Can China Become ‘Carbon Neutral’ by 2060?

Imagine China, the world’s top emitter of carbon emissions, which in 2019 released nearly double the emissions of the US which has barely any coal power plants. Now imagine it with zero gasoline-powered cars, and with more than four times the 1,200 gigawatts of solar and wind power capacity installed across the world today.

This could be a reality by mid-century if China travels down the path laid down by its President, Xi Jinping. At the United Nations General Assembly on September 22, 2020, Xi had announced that China will strive to be “carbon neutral” by 2060. Going carbon neutral means that China would remove the same amount of carbon it’s emitting into the atmosphere to achieve net-zero carbon emissions. So, by 2060, China would theoretically only use clean energy sources and capture or offset any remaining emissions. That will take some mighty efforts from the dragon indeed.

A study by Bloomberg claims that the accelerated electrification of final energy use in sectors such as industry and road vehicles, coupled with accelerated deployment of renewables, can be a direct option for China to reach its goal.

China is the world’s largest carbon emitter, accounting for 28 percent of global emissions followed by USA, India, Russian Federation and Japan at 15 percent, 7 percent, 5 percent and 3 percent respectively. (2018 figures) China’s path toward carbon neutrality will be no small feat as its energy demand and emissions are still rising.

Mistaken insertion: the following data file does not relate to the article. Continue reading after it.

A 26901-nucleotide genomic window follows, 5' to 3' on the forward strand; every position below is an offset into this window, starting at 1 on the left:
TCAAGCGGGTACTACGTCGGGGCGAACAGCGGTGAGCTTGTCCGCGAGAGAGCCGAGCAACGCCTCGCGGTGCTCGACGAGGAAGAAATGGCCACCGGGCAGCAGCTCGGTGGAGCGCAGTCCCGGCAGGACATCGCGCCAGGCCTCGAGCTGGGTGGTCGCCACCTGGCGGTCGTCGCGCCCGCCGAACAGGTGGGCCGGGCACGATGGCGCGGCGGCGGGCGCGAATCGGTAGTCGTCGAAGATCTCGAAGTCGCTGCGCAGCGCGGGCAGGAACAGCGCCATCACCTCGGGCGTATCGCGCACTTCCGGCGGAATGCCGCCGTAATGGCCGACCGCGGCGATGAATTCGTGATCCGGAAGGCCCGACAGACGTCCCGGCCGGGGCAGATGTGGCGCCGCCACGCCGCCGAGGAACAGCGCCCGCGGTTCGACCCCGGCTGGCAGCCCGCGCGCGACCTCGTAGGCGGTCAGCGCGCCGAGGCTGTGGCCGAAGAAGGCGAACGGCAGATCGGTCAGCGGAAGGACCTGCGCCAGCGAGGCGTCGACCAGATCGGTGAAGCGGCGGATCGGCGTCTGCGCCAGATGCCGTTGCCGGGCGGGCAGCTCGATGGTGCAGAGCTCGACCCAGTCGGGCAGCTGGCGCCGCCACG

Top 5 carbon emitters

As per the data available in public domain  around 90 percent of China’s emissions come from electricity and heat production, industry, and transport. China can reach peak emissions early and increase the speed of reductions thereafter by accelerating decarbonization of the electricity system and electrifying more of the energy demand from road transport and industry. As it turns out , it does seem to be on that path, although its race to peak emissions is bound to cause a lot of heartburn along the way.

BNEF expects China to reach peak emissions before 2030 from all the major emitting sectors, without any new policy changes. Industry emissions peaked in 2012 and have been on the decline due to increased material recycling, improved energy efficiency and coal-to-gas switching. Emissions from electricity and heat production as well as the transport sectors have yet to peak.

Thus, for road transport, China is already leading the world in the volume of EV’s. By 2050, under Economic Transition Scenario which is an economics-led scenario that employs a combination of near-term market analysis, least-cost modelling, consumer uptake and trend-based analysis to describe the deployment and diffusion of commercially available technologies, China’s fleet of two-wheelers, cars, light commercial vehicles and buses are already mostly electrified.

Under the Accelerated Transition Scenario, which considers a higher rate of direct electrification in road transport, buildings and industry, combined with increased uptake of zero-emission electricity supply, the assumption is that the remainder of road vehicles are almost all electrified, with selected segments such as long-haul heavy-duty commercial vehicles relying on hydrogen. The industrial sector in China accounts for 64% of China’s final energy demand. China’s industrial carbon emissions have been declining since 2012, but industrial sectors still accounted for over a quarter of total emissions, or 2.6 gigatons of CO2 equivalent, in 2018.